Why Church Plant?

From a Biblical Stance it seems natural to follow in Jesus’ final mandate to “Go therefore and make disciples of all nations…” (Matt. 28:19a) He is sending us as his followers to go to all places where the gospel has yet to be shared in a living form of existence. I say it this way because in our North American context it is extremely difficult if not impossible to escape the knowledge of Christianity and its influence over our heritage and culture. What seems less known or accepted is its living presence and mandate for salvation to be brought to all existence and life. Christianity has been limited to the presentation of education and knowledge expressed through religiosity rather then the actual engagement with the resurrected Jesus and becoming a disciple or follower of his way in every day life and practice. The gospel in essence is much more than individual salvation and redemption. It is a communal journey of continuing to go out from the boarders of your own comfortability and connecting others to the freedom of following Christ into a greater self awareness and development of the holistic way in which he made them and you.

Nationality also becomes more than the simple nation to which you come from or were born in. It also is shaped by individual history and culture. Culture is defined as the customary beliefs, social forms, and material traits of a racial, religious, or social group or the set of shared attitudes, values, goals, and practices that characterizes a company or corporation. In a North American context these factors can be diverse when traveling from community to community even within a single city. The beliefs, values, and goals of those living in the inner city of downtown Calgary can be significantly different then those found in the South East corner suburbs of McKenzie Towne or Cranston.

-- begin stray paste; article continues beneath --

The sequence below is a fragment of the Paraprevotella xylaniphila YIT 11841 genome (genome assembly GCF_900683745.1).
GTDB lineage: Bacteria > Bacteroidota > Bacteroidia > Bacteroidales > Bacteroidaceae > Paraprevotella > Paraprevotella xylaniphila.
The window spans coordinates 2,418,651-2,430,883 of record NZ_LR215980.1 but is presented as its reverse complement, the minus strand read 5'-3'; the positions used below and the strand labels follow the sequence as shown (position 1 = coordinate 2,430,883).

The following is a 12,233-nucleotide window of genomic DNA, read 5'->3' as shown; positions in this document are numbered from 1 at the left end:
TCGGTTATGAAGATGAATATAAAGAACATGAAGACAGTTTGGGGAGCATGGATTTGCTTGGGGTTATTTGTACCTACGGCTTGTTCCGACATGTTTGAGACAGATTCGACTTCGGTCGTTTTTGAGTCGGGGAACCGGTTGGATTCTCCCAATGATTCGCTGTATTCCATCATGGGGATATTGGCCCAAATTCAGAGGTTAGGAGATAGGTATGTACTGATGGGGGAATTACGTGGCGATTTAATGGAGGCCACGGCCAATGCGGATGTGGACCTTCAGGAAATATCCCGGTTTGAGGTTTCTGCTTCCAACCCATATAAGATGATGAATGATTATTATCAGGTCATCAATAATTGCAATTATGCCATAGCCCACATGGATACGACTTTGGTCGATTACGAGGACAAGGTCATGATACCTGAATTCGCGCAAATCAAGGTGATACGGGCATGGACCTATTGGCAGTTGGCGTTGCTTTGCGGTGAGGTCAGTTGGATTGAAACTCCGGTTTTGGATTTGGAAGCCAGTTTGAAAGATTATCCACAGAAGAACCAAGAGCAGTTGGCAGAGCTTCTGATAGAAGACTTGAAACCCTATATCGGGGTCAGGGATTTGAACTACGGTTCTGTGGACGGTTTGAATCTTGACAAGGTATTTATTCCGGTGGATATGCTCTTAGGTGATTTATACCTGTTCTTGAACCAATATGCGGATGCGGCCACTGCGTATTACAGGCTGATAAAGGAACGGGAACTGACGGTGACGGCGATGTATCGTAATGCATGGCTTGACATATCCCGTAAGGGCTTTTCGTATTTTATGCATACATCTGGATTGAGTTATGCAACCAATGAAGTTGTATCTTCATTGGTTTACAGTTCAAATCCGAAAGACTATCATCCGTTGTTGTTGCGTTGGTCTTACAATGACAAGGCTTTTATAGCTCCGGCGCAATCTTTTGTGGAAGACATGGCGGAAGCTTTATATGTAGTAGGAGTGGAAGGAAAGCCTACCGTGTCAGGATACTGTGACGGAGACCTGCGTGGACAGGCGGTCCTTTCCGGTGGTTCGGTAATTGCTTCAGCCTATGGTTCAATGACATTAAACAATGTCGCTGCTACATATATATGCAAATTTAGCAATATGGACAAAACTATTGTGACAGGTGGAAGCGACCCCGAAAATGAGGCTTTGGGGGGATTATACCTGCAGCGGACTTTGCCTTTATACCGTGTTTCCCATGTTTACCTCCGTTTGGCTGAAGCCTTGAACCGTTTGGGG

There is the question of why not just work through existing churches? Ed Stetzer offers an answer in his book Planting Missional Churches; “Some people note that the Great Commission does not use the term church planting. Thus, they argue that the Great Commission is fulfilled only through existing congregations (particularly in highly churched areas). But the early church was filled with the Holy Spirit, according to the book of Acts (2:4; 4:8, 31; 9:17; 13:9). These Spirit-filled disciples planted churches. It’s obvious by their actions that the first hearers of the Great Commission assumed its fulfillment required multiplying disciples and forming new congregations.”

I think in close connection to Stetzer’s observation is the sense of calling through a “Holy discontent”. In a personal note to answering the question of why church plant I can only say that in my own following of Christ I see him envisioning a community of followers who are reaching the churched and un-churched in a new and more culturally emerging way. One which is not so easily embraced or expressed through traditional churches. It is a deep sense of the need to go and bring freedom and encouragement to live in holistic relationship to the way God has created us in spite of any challenges or obstacles which we may individually face.

Perhaps in embracing a vision as to why we should church plant we can begin to explore the values and community to which we wish to grow and develop in fellowship with.